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Massive Jiggling Nits | Show Off Your HDR 10% Window Wang

Kuranghi

Member
I was making sure the Adjust HDR screen on my PS5 was set up correctly for Gran Turismo 7 (I was pissing around with it the other day) and I want to know how many clicks up from 0 (ie far left) you can go before the "sun" disappears/is clipped on the 1st and 2nd page.

You need to make sure Dynamic Tonemapping (So that includes any dynamic contrast/contrast "enhancer" settings that are on) and HGIG is off before you do this or it won't be an accurate result. The first is effectively the TVs HDR 100% window (ie full white screen) and the 2nd is the TVs HDR 10% window, for the 2nd screen you'll probably find the value where it clips is slightly lower than what they measured for the 10% window of your specific model on www.rtings.com because there are other elements on screen that aren't pure black which will take away some of the TVs "juice" for the 10% window box.

You should press right on the dpad until the point when the sun disappears because if you leave it barely visible then most of the time you'll be leaving HDR juice on the table, the exception being if it truly is barely visible like you have to kind of squint to see its still there, but that won't happen in most cases so just go one more click until it disappears.

Get Your Nits Out For The Lads

I have the lovely & beautiful Sony 65" ZD9/Z9D, here are my results:

* On the 1st page I can do 12 clicks, its barely barely visible at 11 but I got too excited and went to 12 because I was afraid I'd leave juice on the table.
* On the 2nd page I can do 18 clicks, its quite visible at 17 so 18 is needed to avoid throwing away any juice, even if that will result in a tiny amount of clipping in bright highlights.

You can use this to check what nit value the number of clicks corresponds to see if it roughly matches your TV's HDR 100% and HDR 10% window:


If it doesn't line up roughly with rtings measured values then you probably have some dynamic contrast/tonemapping setting on or your TV does dynamic tonemapping all the time and you can't turn it off, making the Adjust HDR screen semi-useless.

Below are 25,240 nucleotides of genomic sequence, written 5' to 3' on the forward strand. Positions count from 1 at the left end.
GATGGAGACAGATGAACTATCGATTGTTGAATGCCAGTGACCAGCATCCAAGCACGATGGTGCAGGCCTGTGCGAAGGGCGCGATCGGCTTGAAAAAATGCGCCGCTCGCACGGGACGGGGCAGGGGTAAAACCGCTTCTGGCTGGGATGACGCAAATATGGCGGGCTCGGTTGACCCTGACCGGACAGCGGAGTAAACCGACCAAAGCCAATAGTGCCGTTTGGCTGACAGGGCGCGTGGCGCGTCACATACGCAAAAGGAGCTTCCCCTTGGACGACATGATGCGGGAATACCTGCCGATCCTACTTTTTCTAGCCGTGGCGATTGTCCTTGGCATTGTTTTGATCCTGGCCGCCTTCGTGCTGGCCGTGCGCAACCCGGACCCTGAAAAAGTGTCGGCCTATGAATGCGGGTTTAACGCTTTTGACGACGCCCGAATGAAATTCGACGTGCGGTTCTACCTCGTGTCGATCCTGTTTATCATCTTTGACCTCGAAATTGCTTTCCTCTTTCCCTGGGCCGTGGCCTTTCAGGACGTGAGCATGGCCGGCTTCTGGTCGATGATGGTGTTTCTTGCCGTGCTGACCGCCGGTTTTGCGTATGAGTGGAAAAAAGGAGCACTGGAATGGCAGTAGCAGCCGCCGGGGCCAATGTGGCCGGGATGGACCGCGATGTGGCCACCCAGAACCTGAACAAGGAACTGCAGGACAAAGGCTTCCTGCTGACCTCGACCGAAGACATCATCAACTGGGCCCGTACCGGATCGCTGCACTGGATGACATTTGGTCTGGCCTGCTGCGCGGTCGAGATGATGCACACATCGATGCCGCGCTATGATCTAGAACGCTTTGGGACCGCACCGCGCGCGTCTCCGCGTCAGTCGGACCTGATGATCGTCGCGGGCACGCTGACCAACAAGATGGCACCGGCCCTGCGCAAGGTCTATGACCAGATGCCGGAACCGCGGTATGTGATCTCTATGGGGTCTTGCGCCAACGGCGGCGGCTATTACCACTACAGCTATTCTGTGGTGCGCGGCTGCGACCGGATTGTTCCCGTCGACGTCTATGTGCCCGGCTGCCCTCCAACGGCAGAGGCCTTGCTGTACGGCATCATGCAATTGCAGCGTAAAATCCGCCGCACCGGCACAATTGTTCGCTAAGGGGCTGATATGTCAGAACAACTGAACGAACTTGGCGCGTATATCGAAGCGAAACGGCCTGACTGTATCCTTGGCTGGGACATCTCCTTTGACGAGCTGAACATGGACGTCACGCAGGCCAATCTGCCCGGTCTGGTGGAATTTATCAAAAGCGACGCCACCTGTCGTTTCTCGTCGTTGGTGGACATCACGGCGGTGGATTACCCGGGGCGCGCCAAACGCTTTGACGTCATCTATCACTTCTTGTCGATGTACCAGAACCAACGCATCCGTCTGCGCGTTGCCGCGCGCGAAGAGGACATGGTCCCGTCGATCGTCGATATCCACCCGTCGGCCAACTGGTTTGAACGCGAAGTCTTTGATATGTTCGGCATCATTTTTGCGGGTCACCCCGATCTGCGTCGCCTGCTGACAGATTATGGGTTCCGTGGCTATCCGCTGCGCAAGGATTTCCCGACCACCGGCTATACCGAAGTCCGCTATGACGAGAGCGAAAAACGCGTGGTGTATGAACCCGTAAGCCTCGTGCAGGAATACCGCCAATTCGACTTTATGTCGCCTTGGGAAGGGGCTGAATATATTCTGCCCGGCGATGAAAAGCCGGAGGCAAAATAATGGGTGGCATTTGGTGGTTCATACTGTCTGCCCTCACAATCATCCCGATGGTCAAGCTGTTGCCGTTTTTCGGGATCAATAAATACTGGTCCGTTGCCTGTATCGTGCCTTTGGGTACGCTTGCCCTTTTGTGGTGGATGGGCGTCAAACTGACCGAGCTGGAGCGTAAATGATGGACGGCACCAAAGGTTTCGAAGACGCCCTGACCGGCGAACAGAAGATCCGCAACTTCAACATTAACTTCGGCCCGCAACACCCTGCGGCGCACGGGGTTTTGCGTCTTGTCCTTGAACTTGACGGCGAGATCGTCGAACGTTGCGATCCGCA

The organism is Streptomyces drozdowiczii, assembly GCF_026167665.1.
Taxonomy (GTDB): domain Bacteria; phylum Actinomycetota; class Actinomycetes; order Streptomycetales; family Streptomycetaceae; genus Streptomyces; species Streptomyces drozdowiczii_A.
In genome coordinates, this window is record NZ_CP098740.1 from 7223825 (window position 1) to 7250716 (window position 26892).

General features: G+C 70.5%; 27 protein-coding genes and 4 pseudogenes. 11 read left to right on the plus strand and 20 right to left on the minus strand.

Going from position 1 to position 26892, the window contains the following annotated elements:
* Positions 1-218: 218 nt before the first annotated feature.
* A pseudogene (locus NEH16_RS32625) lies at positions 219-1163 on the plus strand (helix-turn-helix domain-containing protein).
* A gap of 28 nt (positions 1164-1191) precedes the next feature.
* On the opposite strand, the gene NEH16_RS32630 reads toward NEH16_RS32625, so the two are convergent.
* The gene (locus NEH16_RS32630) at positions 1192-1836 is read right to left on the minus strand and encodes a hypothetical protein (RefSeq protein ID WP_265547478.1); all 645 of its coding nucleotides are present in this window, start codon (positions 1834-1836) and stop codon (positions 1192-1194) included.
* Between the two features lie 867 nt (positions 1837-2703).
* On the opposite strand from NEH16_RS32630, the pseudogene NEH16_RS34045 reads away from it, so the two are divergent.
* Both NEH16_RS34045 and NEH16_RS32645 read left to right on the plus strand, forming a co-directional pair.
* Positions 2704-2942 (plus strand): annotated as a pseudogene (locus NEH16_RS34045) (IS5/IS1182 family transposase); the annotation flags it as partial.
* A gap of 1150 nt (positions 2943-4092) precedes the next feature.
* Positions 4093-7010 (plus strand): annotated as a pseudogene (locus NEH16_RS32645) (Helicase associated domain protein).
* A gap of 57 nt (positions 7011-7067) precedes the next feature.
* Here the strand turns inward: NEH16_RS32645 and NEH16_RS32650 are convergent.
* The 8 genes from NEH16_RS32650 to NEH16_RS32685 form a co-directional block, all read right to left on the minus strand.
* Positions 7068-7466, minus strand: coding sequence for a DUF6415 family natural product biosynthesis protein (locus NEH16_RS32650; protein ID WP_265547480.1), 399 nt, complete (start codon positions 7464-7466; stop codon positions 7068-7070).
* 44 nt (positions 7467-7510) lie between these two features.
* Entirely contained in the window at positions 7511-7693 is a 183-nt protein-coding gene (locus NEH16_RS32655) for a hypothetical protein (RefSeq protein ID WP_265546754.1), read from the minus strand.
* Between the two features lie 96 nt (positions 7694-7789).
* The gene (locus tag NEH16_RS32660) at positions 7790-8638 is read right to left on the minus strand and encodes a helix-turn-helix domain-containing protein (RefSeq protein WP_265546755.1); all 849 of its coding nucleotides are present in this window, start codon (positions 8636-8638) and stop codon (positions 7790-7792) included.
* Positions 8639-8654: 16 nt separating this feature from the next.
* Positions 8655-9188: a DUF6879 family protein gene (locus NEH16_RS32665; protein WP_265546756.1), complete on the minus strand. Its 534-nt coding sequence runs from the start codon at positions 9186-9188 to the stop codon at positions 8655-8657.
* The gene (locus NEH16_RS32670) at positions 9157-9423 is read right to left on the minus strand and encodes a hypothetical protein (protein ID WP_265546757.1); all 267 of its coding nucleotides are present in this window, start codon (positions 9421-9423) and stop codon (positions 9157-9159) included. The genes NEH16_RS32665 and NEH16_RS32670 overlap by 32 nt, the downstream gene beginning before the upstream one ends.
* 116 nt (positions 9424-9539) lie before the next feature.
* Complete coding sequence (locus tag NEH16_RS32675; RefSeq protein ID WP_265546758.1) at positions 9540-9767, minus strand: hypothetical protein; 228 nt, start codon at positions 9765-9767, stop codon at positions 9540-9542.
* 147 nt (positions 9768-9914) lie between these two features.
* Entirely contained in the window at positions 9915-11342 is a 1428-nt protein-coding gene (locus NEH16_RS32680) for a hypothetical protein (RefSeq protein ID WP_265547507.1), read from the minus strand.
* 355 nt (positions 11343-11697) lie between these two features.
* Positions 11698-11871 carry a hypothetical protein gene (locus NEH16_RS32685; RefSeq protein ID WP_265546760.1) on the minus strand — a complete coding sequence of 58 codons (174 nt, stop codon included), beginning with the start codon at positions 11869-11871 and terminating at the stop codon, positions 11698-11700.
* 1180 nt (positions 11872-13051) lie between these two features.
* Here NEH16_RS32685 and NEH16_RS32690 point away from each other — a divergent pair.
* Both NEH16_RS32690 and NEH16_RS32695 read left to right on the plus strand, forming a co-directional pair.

Bearing in mind I said the 10% window value will probably be slightly less than the rtings.com's measured value because of the other lit pixels on the screen taking away some juice. From this you can see my 100% window value is ~630 nits and my 10% window value is ~1500 nits, which lines up well with rtings values, losing that bit of brightness on the 10% window for the reason stated previously + the fact that Sony's image presentation philosophy is to clip highlights a tiny bit to increase the APL (Average Picture Level, ie how bright the overall image is).

So guys/guyettes... show me those high beams:



I really want to know what TVs can go higher than 12 on the 1st page and 18 on the 2nd, without clipping. I think some older super high end LCD sets, like the 2018 Samsung Q9FN, the 2019 Samsung Q90R or the Vizio P Series Quantum X 2020, and the 2021 Samsung QN90/94/95A Neo QLED might be able to go past 18 on the 2nd screen, even if the 10% window is lower than my ZD9 on some of those according to rtings, because Samsung prioritise highlight detail over APL and the Vizio was just nuts in terms of brightness output. Not sure about the 1st screen, I have a feeling that ZD9 will be hard to beat unless you have the Vizio P Series Quantum X 2020/2021 or something silly like Samsung's "The Terrace".

p.s - Sorry Xbros, I don't have an Xbox so I don't know what values they assign to each step on the HDR calibration screen and even if I did we couldn't really compare the values since the different imagery on each calibration screen will affect the results slightly.
 

TonyK

Member
The appreciated difference between calibrating accurately and totally wrong in the PS5 HDR configuration tool is almost irrelevant. It's like trying to make a good looking face with Elden Ring character's editor.
 

Kuranghi

Member
The appreciated difference between calibrating accurately and totally wrong in the PS5 HDR configuration tool is almost irrelevant. It's like trying to make a good looking face with Elden Ring character's editor.

Sorry, but I disagree. If the game uses the Adjust HDR screen, and few games do in fairness, then not setting those screen correctly will produce a sub-optimal image on your display.

For instance if you raise the 3rd screen even one notch to the right then you will never see pure black even if the game asks for the display to show it, effectively removing one of the biggest strengths of FALD LCD/OLED. Or if say, I set the 2nd screen to 10 from the left I'd be capping my peak brightnes to that of a £500 TV and leaving a metric ton of brightness headroom on the table.

Try setting the 2nd screen to minimum and the 3rd screen to maximum and let me know how the image looks in Miles Morales, or any game that uses the Adjust HDR screen.

edit - I just watched the new HDTVTest video on GT7 HDR and he shows exactly how messed up the image can become if you set the Adjust HDR incorrectly.
 
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